Soann Kann has opened a spa, hotel and two restaurants in temple town at breakneck speed. Writer Joanna Mayhew sits down with Sokkhak Group’s 36-year-old managing director to find out the back-story to his success. Photography by Anna Clare Spelman.
How long have you worked in hospitality?
Since I finished high school. I finished in 1997 and moved to Siem Reap. My first job was in a restaurant as a waiter, and I went from waiter to supervisor, assistant, and then manager. I started with Sofitel, then moved to Intercontinental in Phnom Penh, and after a year came back and joined Sofitel again, and then moved to Victoria Hotel Resort. In total that was seven-and-a-half years. I decided to move on because I had the opportunity to work in a spa. The spa was a completely new career, new challenge. I worked there seven-and-a-half years. Then I said, it’s time for me to start my own business. I started with my spa, Sokkhak Spa, in 2012.
What else have you opened?
I spent about one year in the spa, and then I had an offer of property. I thought it was too soon to open another spa so I went for a restaurant. Chanrey Tree opened in 2013. After one year, I opened Sokkhak Boutique Resort, six months ago, and at the same time I opened Sokkhak River Restaurant, in December 2014.
What do they offer?
For Chanrey, we focus on typical Khmer food, as a high Khmer concept. For Sokkhak River, the concept is focused more on French fusion; we use a French base but [make it] creative. I wanted to create something new for the city. Together with the Khmer chef, we work to create the food taste and presentation. All four properties are different, but the concept for each of them is a relaxing environment. We mix modern and Khmer design, with local resources and materials as the main elements.
What has made you successful?
I do things that I know, related to my working experience. I really focus. Also, relationships help. Siem Reap is my hometown, and I love the city very much. The connection I had here was very strong to build a business. It’s very hard work. I put all my time into my business. Even if I’m building a new business, I never go far from the old one. I still control the quality of the spa and first restaurant. And at the same time, I work on my new projects. [Also] I think [being a Khmer owner] is a big advantage. When tourists come here, they expect to meet Khmer owners. They want to have Khmer food, owned by Khmer people.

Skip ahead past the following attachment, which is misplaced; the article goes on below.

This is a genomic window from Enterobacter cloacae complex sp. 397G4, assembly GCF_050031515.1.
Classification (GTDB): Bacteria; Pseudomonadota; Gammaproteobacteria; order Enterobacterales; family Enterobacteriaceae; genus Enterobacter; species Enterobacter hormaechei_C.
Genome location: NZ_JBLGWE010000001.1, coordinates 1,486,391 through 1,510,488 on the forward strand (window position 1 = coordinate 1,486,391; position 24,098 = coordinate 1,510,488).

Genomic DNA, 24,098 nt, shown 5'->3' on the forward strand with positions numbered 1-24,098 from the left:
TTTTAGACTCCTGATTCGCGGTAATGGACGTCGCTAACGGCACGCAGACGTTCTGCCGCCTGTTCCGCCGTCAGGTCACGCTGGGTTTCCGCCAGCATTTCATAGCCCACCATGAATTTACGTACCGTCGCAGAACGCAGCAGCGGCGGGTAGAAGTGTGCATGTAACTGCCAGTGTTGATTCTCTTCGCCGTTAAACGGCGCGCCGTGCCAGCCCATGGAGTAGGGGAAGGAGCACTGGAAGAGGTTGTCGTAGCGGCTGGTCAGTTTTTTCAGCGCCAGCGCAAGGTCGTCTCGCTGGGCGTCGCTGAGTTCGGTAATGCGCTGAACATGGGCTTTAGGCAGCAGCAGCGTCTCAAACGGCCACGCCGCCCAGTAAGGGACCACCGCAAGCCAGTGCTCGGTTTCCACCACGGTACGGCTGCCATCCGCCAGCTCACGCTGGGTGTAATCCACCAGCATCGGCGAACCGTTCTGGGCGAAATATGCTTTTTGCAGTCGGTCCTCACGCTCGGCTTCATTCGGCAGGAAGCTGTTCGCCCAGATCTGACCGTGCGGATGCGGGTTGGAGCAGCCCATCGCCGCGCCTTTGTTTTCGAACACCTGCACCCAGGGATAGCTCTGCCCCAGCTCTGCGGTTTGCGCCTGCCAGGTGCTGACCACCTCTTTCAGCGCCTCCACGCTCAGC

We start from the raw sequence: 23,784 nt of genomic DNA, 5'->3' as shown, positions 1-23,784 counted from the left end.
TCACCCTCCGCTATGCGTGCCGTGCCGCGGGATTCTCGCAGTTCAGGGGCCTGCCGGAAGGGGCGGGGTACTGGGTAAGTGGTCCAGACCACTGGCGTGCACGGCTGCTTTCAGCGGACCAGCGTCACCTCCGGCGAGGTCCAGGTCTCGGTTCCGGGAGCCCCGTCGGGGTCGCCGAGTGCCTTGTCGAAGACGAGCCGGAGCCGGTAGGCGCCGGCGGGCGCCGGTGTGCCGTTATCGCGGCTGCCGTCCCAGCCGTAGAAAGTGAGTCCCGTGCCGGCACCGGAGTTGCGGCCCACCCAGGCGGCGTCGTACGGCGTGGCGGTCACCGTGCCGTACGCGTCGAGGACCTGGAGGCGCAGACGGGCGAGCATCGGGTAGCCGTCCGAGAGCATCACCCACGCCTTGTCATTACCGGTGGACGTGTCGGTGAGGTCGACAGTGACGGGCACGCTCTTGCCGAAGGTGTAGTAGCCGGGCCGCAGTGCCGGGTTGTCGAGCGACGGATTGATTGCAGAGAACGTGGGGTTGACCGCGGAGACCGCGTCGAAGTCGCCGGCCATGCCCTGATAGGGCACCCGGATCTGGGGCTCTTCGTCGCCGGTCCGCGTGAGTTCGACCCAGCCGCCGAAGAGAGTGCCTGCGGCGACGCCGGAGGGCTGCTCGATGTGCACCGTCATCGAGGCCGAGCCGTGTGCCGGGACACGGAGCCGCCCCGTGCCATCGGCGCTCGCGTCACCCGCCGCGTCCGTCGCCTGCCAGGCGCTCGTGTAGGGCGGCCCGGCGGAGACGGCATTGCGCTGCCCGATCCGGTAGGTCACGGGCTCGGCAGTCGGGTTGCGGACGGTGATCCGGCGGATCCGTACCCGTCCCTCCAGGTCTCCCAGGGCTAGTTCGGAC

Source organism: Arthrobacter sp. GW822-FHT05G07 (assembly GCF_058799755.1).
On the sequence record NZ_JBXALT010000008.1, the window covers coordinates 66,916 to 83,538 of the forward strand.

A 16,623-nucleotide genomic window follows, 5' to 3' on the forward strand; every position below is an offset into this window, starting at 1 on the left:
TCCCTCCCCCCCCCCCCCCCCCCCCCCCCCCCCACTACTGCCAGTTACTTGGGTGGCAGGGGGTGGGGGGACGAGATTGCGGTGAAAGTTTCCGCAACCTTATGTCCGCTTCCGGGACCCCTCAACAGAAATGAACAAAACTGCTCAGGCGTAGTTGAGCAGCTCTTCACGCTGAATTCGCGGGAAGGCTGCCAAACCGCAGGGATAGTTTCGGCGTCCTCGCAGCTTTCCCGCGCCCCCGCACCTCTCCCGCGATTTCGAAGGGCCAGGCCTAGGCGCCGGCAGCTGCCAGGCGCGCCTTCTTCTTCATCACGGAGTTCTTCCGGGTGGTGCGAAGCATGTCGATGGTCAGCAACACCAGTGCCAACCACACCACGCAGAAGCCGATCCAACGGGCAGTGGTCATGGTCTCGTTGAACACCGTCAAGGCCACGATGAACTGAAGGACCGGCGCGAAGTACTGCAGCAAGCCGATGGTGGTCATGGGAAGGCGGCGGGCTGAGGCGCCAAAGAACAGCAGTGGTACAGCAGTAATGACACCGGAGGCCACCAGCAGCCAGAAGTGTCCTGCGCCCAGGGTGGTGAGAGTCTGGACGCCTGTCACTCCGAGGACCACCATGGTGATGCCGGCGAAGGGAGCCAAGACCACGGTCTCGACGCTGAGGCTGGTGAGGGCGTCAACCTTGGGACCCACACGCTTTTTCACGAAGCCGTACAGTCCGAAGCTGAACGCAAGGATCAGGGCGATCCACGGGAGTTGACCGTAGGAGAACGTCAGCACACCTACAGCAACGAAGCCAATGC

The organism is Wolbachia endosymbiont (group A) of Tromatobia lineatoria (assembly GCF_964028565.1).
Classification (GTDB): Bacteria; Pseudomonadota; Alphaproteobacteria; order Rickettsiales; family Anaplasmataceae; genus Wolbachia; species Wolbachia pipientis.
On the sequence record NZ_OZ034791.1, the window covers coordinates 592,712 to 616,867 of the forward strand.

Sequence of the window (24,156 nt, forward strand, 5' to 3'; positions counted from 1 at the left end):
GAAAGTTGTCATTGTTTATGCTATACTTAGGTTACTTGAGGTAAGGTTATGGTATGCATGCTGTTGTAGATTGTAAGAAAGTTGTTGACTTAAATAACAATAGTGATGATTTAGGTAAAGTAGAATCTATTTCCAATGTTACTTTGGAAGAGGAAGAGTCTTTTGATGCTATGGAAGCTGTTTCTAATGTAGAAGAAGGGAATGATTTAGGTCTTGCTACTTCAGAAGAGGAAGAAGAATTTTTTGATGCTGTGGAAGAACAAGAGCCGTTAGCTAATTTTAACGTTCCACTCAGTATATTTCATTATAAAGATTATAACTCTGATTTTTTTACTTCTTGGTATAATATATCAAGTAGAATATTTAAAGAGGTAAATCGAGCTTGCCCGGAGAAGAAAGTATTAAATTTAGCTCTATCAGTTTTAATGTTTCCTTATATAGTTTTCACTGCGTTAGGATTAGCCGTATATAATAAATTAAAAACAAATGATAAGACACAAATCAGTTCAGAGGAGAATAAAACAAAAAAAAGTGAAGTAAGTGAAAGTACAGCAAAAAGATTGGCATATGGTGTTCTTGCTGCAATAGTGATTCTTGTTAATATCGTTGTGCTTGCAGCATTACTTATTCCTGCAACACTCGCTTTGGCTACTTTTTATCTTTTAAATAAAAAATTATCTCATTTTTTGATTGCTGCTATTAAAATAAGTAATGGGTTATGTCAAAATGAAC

How can a business stand out in Siem Reap?
The first key element is location. Following location, you have to think about the concept, how it will look, and then create something special. If all the restaurants are the same, it’s very hard to do marketing. [Another] key success is people. The thing I’m most proud of is my people. [I have] 20 people working with me, and we all grow together. [Because of] my background, I want to treat people fairly.
What are some mistakes you’ve made?
We plan the budget, but most of my businesses have been double or triple. It’s very hard to estimate; construction prices and labourer prices have increased. But we survived. All businesses have their own challenges, their own little things. In my mind, I just wish the country is at peace. If the world is at peace, all challenges are opportunities.
What keeps you in hospitality?
This spirit comes from my heart. Even when I was young, I saw those things on TV and said one day I want to be a waiter. When I was [working my way] from the bottom up, it was coming from my whole spirit. I like to care for people, like with massage.
What does your family think of your work?
They are very proud of me, and I like that. My family is from a small village 20km from Siem Reap, and my parents are farmers. Coming from a very poor family, I made this grow, from the bottom line, and my family is so proud. The whole team is working with me now; [it’s] kind of a family business. My brothers, sisters and cousins are working in the spa and restaurant. I pushed everybody up. A lot of people working in the spa and restaurants come from my village. Most are coming from zero background, and I train them to be professionals. I’m proud that I never went to school, and I can make this. I never thought that one day I can go to this stage. But passion is leading. And here I am.